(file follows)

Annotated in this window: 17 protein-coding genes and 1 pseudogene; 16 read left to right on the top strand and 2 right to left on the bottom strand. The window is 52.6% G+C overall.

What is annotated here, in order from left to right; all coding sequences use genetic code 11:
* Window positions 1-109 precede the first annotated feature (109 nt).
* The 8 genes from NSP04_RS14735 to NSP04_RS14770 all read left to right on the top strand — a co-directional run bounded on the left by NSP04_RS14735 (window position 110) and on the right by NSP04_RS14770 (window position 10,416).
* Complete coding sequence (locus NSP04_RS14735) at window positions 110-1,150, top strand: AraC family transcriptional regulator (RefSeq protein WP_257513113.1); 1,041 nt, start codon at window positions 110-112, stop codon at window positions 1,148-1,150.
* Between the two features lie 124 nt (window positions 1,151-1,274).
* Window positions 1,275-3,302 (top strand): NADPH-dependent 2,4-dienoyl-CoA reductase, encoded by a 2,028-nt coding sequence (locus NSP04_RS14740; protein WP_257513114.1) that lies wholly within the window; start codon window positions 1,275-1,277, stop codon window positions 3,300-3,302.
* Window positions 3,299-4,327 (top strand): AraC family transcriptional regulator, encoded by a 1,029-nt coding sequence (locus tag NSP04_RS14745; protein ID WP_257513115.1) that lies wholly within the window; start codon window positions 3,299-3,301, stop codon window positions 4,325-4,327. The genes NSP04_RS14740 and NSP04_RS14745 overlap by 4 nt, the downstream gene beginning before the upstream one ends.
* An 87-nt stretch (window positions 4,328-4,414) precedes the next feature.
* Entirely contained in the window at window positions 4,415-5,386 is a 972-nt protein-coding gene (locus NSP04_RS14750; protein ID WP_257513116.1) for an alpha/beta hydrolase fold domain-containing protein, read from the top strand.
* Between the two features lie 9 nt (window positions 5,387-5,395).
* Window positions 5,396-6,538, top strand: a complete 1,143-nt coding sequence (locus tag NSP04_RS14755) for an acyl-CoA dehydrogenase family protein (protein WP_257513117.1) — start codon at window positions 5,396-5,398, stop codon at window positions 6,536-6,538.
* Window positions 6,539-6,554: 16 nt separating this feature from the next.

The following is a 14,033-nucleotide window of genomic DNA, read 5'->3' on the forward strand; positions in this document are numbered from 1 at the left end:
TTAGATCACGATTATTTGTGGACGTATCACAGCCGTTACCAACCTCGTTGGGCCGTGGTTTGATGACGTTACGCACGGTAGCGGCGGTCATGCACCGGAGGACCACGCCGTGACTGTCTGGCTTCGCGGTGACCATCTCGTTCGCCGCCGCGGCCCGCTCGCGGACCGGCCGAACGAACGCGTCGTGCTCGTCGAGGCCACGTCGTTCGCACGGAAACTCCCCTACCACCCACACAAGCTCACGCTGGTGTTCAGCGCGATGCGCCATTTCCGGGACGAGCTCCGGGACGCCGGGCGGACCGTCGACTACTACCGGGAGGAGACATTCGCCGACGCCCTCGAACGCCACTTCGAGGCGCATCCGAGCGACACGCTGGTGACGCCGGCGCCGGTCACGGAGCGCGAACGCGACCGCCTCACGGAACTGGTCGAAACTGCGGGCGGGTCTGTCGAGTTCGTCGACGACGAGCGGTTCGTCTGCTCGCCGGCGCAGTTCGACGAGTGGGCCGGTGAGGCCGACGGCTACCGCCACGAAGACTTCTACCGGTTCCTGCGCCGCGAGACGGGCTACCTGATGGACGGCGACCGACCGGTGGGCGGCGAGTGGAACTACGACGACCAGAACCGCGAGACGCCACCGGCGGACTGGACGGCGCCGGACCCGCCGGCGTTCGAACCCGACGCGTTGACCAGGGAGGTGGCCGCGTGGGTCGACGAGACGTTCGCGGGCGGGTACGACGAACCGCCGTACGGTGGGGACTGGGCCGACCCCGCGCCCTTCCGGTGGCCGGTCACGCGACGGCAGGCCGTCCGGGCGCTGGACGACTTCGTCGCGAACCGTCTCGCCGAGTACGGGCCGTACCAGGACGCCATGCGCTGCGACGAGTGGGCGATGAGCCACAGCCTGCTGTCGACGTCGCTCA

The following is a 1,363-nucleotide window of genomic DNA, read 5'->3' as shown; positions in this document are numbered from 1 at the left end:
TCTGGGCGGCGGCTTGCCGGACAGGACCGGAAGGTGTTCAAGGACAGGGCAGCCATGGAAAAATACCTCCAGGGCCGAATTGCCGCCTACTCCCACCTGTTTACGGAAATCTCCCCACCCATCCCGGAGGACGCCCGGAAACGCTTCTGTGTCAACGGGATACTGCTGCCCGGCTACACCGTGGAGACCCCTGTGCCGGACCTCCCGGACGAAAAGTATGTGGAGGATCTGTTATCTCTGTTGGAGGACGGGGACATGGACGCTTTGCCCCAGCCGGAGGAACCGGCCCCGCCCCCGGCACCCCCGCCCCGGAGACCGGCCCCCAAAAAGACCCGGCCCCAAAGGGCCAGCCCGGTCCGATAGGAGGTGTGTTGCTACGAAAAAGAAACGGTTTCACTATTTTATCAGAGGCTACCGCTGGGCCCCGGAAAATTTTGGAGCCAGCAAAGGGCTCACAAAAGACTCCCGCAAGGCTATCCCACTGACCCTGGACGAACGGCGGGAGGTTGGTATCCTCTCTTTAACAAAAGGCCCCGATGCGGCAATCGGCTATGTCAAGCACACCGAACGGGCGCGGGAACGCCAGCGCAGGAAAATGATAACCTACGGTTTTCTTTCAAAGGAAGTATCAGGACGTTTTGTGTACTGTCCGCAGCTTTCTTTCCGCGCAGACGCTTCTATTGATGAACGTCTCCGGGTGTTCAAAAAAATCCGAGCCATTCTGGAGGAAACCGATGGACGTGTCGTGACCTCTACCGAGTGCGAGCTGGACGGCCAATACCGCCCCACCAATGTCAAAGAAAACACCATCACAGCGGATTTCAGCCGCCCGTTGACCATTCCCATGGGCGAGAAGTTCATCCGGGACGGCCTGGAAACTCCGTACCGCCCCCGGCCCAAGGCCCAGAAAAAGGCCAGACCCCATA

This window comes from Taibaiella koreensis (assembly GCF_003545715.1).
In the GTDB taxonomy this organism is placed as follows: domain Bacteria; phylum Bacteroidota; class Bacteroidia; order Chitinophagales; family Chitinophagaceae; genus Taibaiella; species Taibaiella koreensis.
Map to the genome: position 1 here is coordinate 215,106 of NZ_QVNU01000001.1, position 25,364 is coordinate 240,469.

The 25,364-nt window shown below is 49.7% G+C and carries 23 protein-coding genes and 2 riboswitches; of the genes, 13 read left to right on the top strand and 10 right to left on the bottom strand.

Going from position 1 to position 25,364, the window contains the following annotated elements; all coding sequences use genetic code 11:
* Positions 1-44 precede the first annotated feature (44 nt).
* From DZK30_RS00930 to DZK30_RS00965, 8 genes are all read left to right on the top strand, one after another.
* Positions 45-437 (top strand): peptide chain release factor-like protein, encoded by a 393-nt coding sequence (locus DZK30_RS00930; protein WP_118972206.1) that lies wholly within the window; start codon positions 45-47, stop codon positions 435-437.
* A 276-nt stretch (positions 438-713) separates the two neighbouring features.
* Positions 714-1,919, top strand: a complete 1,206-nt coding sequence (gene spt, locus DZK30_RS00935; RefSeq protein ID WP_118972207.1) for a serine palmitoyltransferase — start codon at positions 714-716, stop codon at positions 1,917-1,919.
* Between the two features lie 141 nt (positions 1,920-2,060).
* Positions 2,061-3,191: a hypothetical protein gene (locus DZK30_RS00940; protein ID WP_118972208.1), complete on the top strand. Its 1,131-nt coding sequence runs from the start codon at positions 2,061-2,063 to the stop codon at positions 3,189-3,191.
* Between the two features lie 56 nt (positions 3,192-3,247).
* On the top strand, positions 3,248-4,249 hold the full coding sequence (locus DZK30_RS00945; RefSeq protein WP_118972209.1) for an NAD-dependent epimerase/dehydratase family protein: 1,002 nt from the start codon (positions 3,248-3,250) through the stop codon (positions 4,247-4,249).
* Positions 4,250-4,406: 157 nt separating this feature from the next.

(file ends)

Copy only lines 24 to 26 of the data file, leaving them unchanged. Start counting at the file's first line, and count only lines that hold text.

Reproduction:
* From DZK30_RS00930 to DZK30_RS00965, 8 genes are all read left to right on the top strand, one after another.
* Positions 45-437 (top strand): peptide chain release factor-like protein, encoded by a 393-nt coding sequence (locus DZK30_RS00930; protein WP_118972206.1) that lies wholly within the window; start codon positions 45-47, stop codon positions 435-437.
* A 276-nt stretch (positions 438-713) separates the two neighbouring features.